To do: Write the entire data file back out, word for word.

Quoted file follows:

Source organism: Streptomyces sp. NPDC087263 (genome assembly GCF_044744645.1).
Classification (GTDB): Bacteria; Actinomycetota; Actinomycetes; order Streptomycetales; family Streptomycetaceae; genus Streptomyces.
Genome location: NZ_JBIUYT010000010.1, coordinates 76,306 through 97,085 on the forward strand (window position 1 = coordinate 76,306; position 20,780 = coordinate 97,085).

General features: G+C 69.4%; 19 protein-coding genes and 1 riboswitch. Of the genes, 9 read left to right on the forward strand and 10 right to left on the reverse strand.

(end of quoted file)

Source organism: Streptomyces sp. NPDC087263 (genome assembly GCF_044744645.1).
Classification (GTDB): Bacteria; Actinomycetota; Actinomycetes; order Streptomycetales; family Streptomycetaceae; genus Streptomyces.
Genome location: NZ_JBIUYT010000010.1, coordinates 76,306 through 97,085 on the forward strand (window position 1 = coordinate 76,306; position 20,780 = coordinate 97,085).

General features: G+C 69.4%; 19 protein-coding genes and 1 riboswitch. Of the genes, 9 read left to right on the forward strand and 10 right to left on the reverse strand.